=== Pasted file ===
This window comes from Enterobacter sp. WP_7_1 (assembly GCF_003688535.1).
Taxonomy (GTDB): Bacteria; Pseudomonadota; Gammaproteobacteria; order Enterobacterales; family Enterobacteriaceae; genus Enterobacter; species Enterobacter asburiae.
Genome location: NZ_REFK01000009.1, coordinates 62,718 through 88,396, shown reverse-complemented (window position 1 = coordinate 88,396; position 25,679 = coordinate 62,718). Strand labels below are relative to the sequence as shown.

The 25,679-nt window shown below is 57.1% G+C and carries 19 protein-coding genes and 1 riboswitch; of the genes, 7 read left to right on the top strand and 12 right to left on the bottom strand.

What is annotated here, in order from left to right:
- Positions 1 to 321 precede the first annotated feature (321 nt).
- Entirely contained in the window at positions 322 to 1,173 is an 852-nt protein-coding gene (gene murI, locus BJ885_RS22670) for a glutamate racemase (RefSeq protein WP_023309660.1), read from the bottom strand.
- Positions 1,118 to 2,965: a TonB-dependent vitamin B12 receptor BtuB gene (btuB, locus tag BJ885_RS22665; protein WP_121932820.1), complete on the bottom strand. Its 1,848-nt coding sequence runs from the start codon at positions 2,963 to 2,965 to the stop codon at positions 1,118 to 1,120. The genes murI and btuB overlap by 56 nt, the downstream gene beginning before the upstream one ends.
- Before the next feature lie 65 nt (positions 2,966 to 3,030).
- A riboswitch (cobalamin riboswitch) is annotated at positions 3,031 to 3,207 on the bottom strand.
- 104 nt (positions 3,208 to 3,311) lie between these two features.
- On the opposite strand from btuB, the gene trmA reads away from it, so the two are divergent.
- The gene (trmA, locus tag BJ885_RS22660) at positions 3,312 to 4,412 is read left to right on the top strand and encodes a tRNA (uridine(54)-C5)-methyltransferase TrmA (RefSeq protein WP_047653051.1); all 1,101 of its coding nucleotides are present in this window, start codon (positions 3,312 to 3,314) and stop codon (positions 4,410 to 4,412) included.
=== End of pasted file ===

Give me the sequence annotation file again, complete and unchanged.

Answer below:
This window comes from Enterobacter sp. WP_7_1 (assembly GCF_003688535.1).
Taxonomy (GTDB): Bacteria; Pseudomonadota; Gammaproteobacteria; order Enterobacterales; family Enterobacteriaceae; genus Enterobacter; species Enterobacter asburiae.
Genome location: NZ_REFK01000009.1, coordinates 62,718 through 88,396, shown reverse-complemented (window position 1 = coordinate 88,396; position 25,679 = coordinate 62,718). Strand labels below are relative to the sequence as shown.

The 25,679-nt window shown below is 57.1% G+C and carries 19 protein-coding genes and 1 riboswitch; of the genes, 7 read left to right on the top strand and 12 right to left on the bottom strand.

What is annotated here, in order from left to right:
- Positions 1 to 321 precede the first annotated feature (321 nt).
- Entirely contained in the window at positions 322 to 1,173 is an 852-nt protein-coding gene (gene murI, locus BJ885_RS22670) for a glutamate racemase (RefSeq protein WP_023309660.1), read from the bottom strand.
- Positions 1,118 to 2,965: a TonB-dependent vitamin B12 receptor BtuB gene (btuB, locus tag BJ885_RS22665; protein WP_121932820.1), complete on the bottom strand. Its 1,848-nt coding sequence runs from the start codon at positions 2,963 to 2,965 to the stop codon at positions 1,118 to 1,120. The genes murI and btuB overlap by 56 nt, the downstream gene beginning before the upstream one ends.
- Before the next feature lie 65 nt (positions 2,966 to 3,030).
- A riboswitch (cobalamin riboswitch) is annotated at positions 3,031 to 3,207 on the bottom strand.
- 104 nt (positions 3,208 to 3,311) lie between these two features.
- On the opposite strand from btuB, the gene trmA reads away from it, so the two are divergent.
- The gene (trmA, locus tag BJ885_RS22660) at positions 3,312 to 4,412 is read left to right on the top strand and encodes a tRNA (uridine(54)-C5)-methyltransferase TrmA (RefSeq protein WP_047653051.1); all 1,101 of its coding nucleotides are present in this window, start codon (positions 3,312 to 3,314) and stop codon (positions 4,410 to 4,412) included.